The answer is so weird! In humans and many animals, the level of gene activity produced by a single X chromosome is considered the normal “dosage.” Males have this dosage automatically because they only have one X chromosome. Females have the gene activity of a single X for a different reason: even though they have XX in every cell, their cells switch off one of their two X chromosomes in a process called X-inactivation.

Females inherit two X chromosomes, one from each parent. Which one will be inactivated? In humans, and most mammals, X-inactivation is a random process that happens independently in every cell during embryonic development. One cell might switch off the paternal X, while the cell next to it might switch off the maternal X instead. All the cells descended from each of these original cells will maintain the same pattern of X-inactivation. So, humans are a mosaic of X-inactivation. But if you were a kangaroo, or any marsupial mammal, your paternal X chromosome would always undergo X-inactivation.

The inactivated X chromosome compacts or crumples into a small, dense mass called a Barr body. As we read above, having an extra or missing copy of a chromosome is unusual for most chromosomes. However, because of X inactivation, we see chromosomal conditions that involve extra X chromosomes more frequently. Although the purpose of the X-inactivation system is to switch off the second X of an XX female, it can also do a pretty good job of switching off more X chromosomes if they are present.

Image credit: Khan Academy.

Examples of X chromosome conditions include:

Triple X syndrome, in which a woman has an XXX genotype, which occurs in about 1 out of every 1000 female newborns.  Women with an XXX genotype have female sex characteristics and are fertile (able to have children). In some cases, triple X syndrome may be associated with learning difficulties, late development of motor skills in infants, and problems with muscle tone.


Klinefelter syndrome, in which males have an extra X chromosome, leading to a genotype of XXY. (In rarer cases, Klinefelter syndrome can involve several extra Xs, leading to an XXXY or XXXXY genotype.) Affected men may be infertile or develop less dense body and facial hair than other men. Klinefelter syndrome is thought to affect 1 out of every 500-1000 male newborns.

Turner syndrome occurs when a woman lacks part or all of one of her X chromosomes, leaving her with just one functional X. Females with this condition often have short stature and may exhibit traits like infertility and learning difficulties. Turner syndrome is thought to occur in about 1 out of every 2500 female births. It has relatively mild effects because humans normally have only one X active in the cells of their body anyway.

Extra autosomes arise through uneven chromosome separation

Now let’s consider an autosomal condition with three copies of a chromosome: trisomy 21 or Down syndrome. Down syndrome is a chromosomal condition in which atypical cell division causes an extra portion of chromosome 21 to be present in some or all of a person’s cells.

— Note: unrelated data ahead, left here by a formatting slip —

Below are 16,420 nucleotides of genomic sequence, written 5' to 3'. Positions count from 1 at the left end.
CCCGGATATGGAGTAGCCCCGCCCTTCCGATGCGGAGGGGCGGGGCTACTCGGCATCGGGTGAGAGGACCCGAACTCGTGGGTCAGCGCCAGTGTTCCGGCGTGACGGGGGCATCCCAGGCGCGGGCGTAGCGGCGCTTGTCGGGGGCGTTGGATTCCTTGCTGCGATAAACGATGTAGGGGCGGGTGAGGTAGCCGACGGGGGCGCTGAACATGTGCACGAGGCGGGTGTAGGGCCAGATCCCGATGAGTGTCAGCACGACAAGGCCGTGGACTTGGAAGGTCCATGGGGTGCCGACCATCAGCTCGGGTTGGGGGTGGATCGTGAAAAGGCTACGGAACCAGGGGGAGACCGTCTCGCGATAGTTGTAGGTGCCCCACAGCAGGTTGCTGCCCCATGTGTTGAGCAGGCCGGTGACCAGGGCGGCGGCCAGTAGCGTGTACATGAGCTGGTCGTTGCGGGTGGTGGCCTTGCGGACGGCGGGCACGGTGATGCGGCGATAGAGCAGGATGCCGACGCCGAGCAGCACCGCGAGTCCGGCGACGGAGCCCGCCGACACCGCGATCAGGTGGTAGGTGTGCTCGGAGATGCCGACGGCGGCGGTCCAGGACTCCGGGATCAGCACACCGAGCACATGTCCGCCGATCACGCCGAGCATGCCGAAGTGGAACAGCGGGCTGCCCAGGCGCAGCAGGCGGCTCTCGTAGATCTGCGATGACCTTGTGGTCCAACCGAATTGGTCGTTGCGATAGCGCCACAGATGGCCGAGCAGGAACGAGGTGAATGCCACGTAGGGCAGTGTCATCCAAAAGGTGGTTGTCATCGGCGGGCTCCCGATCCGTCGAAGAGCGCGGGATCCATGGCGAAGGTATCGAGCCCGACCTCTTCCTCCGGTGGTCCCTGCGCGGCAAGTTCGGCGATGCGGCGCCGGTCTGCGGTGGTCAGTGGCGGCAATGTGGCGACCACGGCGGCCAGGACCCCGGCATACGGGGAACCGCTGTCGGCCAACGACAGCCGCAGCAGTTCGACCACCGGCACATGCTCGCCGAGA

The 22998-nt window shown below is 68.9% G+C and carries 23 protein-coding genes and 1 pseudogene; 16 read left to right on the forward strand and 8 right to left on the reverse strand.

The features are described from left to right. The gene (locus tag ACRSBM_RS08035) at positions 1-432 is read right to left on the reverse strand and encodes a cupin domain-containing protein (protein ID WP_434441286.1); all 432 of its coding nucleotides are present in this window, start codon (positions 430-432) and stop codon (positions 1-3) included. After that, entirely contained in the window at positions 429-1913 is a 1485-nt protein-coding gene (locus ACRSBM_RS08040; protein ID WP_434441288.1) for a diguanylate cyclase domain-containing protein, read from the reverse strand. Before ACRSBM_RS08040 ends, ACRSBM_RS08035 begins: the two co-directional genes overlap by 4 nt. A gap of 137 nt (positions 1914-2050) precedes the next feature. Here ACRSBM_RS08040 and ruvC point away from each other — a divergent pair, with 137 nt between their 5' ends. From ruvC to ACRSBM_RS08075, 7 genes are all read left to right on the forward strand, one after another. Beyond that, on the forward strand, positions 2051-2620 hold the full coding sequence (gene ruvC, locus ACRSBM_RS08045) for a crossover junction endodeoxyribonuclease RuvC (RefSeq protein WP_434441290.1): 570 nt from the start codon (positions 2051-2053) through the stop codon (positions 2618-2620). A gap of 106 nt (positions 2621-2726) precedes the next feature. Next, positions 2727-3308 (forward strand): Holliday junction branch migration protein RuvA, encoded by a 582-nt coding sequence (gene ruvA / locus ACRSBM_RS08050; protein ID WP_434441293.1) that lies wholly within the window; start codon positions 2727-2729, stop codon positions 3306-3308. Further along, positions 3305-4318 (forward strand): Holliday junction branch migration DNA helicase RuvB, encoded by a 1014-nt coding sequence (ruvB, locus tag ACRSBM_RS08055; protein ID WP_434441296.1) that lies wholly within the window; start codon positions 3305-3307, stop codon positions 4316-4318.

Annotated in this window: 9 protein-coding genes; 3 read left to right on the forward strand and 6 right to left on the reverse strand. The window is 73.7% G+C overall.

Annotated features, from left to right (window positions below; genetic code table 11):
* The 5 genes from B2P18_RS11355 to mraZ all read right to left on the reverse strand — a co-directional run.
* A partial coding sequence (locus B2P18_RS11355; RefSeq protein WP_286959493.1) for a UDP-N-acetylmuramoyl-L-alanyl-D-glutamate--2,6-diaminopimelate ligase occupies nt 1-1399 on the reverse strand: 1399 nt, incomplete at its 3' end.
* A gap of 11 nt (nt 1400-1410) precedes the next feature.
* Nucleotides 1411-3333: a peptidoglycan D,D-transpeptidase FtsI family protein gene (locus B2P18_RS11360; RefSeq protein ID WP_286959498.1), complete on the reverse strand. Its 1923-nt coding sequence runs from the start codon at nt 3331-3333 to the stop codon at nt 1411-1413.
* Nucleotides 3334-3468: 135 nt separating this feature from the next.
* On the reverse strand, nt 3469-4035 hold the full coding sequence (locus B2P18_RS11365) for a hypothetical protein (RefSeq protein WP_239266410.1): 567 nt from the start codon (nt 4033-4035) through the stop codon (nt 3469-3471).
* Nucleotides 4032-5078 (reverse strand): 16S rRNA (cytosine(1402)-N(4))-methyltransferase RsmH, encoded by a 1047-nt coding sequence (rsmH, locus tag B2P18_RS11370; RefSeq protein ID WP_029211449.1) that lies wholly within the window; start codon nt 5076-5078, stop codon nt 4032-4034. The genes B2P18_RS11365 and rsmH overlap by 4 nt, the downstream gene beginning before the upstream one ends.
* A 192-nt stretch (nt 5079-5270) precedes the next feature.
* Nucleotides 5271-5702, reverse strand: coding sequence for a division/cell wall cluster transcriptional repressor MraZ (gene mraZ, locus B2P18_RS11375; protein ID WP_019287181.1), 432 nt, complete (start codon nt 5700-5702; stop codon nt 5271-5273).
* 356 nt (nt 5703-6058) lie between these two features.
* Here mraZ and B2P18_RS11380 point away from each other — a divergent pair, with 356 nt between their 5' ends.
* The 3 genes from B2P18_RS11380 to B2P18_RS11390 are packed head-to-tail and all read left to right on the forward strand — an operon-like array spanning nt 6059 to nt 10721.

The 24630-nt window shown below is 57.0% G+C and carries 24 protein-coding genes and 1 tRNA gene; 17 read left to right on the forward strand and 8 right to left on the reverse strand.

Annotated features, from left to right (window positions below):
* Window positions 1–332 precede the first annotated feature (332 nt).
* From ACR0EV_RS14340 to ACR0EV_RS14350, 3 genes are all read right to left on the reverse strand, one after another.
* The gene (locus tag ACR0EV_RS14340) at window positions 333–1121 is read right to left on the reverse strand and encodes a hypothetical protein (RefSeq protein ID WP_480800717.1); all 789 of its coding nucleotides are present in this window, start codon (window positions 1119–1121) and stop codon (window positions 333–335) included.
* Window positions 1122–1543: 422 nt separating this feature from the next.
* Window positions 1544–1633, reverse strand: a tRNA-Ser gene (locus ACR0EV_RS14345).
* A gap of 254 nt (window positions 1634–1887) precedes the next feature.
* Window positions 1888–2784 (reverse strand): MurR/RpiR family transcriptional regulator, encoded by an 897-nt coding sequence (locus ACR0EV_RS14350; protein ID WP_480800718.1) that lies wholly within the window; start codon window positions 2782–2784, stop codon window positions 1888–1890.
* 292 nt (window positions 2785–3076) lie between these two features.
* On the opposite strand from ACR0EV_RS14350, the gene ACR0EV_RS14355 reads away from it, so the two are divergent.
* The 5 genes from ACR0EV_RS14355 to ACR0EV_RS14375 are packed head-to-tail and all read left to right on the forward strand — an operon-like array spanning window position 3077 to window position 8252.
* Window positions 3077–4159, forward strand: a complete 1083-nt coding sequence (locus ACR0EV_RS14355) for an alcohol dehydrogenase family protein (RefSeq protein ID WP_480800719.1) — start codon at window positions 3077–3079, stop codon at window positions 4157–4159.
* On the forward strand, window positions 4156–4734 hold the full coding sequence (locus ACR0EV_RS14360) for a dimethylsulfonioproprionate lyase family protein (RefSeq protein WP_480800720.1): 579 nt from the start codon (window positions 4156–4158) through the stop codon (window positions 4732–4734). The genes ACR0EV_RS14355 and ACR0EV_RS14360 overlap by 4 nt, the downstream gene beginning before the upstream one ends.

What happens with Down syndrome?

Modified from Khan Academy

During both mitosis and meiosis, there is a phase where each chromosome pair in a cell is separated, so that each new cell can get a copy of every chromosome. However, sometimes during this process, a pair of chromosomes doesn’t separate evenly, which results in one of the new cells having an extra section of chromosome. With Down syndrome, various types of uneven chromosome separation result in a person having an extra copy (or partial copy) of chromosome 21.

There are three main types of Down syndrome: trisomy 21, mosaicism, and translocation.

Trisomy 21

Trisomy 21 is the most common form of Down syndrome, accounting for about 95% of cases. This type of Down syndrome is caused by uneven separation of chromosome 21 during the creation of sex cells (this can happen in either the sperm or the egg cell), which leads to a fertilized egg with three copies of chromosome 21 instead of two. When the fertilized egg is developed, it passes along the extra copy of chromosome 21 to every cell in the body.

Diagram of genetic transmission of trisomy 21. Image credit: Khan Academy.


The mosaic form of Down syndrome is much less common, accounting for about 1% of cases. In this form, the uneven separation of chromosome 21 happens shortly after an egg has been fertilized. The timing of when the chromosomes separate unevenly is important, because it leads to a person having some cells with the typical 46 chromosomes, and some cells with 47 (these cells have an extra copy of chromosome 21). Because only some cells have the extra chromosome, mosaic Down syndrome may have less impact than trisomy 21.

Mosaicism for Down syndrome. Image modified from Khan Academy.



In the remaining 4% of cases of Down syndrome, the extra genetic material is passed on to new cells in a slightly different way. Rather than failing to separate, a portion of chromosome 21 breaks off during the replication process, and then attaches to another chromosome. So rather than getting a full extra chromosome, translocation results in cells with the typical 46 chromosomes, plus a little extra piece of chromosome 21. The genes contained in the extra portion of chromosome 21 can cause many of the traits of Down syndrome.